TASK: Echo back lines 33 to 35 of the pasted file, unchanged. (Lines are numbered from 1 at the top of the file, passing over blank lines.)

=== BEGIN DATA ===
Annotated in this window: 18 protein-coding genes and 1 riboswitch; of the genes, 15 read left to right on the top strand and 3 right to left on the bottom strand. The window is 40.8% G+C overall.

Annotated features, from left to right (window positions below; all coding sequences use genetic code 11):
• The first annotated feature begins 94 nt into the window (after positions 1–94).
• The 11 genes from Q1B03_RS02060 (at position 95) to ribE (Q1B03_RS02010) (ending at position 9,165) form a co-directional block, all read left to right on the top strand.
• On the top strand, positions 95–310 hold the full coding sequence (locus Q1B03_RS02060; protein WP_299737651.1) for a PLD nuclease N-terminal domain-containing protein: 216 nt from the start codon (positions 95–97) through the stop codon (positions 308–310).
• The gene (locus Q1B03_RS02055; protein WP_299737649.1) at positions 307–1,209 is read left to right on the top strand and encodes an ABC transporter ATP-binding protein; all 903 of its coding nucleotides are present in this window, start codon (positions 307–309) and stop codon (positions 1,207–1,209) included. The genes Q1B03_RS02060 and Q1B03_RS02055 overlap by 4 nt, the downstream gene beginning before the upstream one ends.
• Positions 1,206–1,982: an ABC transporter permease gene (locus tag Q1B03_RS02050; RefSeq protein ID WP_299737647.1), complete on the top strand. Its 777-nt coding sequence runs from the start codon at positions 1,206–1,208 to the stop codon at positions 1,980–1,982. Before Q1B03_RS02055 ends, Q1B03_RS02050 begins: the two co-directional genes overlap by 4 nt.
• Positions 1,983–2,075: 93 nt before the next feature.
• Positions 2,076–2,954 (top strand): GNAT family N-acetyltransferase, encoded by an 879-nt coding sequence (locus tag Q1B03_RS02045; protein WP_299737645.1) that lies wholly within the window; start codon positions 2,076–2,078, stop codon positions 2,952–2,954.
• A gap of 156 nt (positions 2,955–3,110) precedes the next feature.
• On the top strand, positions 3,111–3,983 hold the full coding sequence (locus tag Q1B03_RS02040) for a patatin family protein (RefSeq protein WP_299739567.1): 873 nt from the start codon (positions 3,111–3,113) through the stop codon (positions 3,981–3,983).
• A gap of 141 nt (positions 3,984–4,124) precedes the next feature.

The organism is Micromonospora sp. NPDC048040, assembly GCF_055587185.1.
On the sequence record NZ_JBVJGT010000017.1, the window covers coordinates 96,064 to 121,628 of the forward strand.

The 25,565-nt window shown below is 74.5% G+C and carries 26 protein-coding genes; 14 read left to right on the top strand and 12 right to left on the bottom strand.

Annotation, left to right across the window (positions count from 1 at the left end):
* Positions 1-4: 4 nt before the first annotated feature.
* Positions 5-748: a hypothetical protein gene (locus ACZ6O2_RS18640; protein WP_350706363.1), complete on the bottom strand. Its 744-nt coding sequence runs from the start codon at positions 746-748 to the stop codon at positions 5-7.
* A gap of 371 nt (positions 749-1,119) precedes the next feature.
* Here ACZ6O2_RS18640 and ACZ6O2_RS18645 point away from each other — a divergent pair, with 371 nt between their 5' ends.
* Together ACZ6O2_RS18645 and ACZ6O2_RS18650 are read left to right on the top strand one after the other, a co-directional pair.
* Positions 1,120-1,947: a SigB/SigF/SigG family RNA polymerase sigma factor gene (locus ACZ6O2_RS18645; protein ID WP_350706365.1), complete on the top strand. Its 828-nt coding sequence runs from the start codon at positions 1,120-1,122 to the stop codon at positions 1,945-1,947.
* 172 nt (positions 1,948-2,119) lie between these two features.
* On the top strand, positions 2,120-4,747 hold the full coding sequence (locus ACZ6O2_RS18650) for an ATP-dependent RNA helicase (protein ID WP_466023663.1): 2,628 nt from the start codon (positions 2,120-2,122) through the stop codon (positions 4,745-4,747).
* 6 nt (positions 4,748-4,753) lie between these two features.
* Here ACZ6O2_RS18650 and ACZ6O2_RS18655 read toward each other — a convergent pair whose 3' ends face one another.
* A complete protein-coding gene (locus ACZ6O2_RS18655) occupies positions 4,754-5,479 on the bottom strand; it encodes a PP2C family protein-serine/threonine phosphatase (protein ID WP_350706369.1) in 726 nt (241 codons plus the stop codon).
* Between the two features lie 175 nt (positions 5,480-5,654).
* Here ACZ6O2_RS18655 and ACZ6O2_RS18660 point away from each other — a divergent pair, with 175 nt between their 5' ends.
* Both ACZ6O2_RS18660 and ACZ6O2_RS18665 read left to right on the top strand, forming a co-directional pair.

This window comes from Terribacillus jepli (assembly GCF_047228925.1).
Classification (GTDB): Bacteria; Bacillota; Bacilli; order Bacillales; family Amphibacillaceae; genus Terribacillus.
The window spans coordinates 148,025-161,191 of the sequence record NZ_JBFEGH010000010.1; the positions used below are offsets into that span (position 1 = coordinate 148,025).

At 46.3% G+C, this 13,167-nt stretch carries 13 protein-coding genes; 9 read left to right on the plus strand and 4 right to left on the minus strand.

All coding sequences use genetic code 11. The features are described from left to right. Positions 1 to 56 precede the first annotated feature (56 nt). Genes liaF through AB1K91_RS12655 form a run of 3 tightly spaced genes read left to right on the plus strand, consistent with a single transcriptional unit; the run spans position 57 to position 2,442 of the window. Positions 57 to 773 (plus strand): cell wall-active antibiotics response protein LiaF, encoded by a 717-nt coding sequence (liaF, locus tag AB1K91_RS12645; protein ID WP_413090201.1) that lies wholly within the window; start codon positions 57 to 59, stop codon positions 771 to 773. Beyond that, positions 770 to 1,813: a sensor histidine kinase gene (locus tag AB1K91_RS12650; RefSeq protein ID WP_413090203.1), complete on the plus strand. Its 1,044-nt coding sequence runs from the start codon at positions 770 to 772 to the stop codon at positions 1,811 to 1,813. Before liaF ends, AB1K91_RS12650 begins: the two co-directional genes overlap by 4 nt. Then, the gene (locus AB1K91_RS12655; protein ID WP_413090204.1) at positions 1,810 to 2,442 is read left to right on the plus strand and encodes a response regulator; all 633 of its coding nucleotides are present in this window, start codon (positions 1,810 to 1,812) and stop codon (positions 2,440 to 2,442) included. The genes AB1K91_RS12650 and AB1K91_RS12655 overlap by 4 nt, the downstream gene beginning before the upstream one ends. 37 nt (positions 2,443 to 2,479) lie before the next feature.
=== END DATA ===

The window spans coordinates 148,025-161,191 of the sequence record NZ_JBFEGH010000010.1; the positions used below are offsets into that span (position 1 = coordinate 148,025).

At 46.3% G+C, this 13,167-nt stretch carries 13 protein-coding genes; 9 read left to right on the plus strand and 4 right to left on the minus strand.

All coding sequences use genetic code 11. The features are described from left to right. Positions 1 to 56 precede the first annotated feature (56 nt). Genes liaF through AB1K91_RS12655 form a run of 3 tightly spaced genes read left to right on the plus strand, consistent with a single transcriptional unit; the run spans position 57 to position 2,442 of the window. Positions 57 to 773 (plus strand): cell wall-active antibiotics response protein LiaF, encoded by a 717-nt coding sequence (liaF, locus tag AB1K91_RS12645; protein ID WP_413090201.1) that lies wholly within the window; start codon positions 57 to 59, stop codon positions 771 to 773. Beyond that, positions 770 to 1,813: a sensor histidine kinase gene (locus tag AB1K91_RS12650; RefSeq protein ID WP_413090203.1), complete on the plus strand. Its 1,044-nt coding sequence runs from the start codon at positions 770 to 772 to the stop codon at positions 1,811 to 1,813. Before liaF ends, AB1K91_RS12650 begins: the two co-directional genes overlap by 4 nt. Then, the gene (locus AB1K91_RS12655; protein ID WP_413090204.1) at positions 1,810 to 2,442 is read left to right on the plus strand and encodes a response regulator; all 633 of its coding nucleotides are present in this window, start codon (positions 1,810 to 1,812) and stop codon (positions 2,440 to 2,442) included. The genes AB1K91_RS12650 and AB1K91_RS12655 overlap by 4 nt, the downstream gene beginning before the upstream one ends. 37 nt (positions 2,443 to 2,479) lie before the next feature.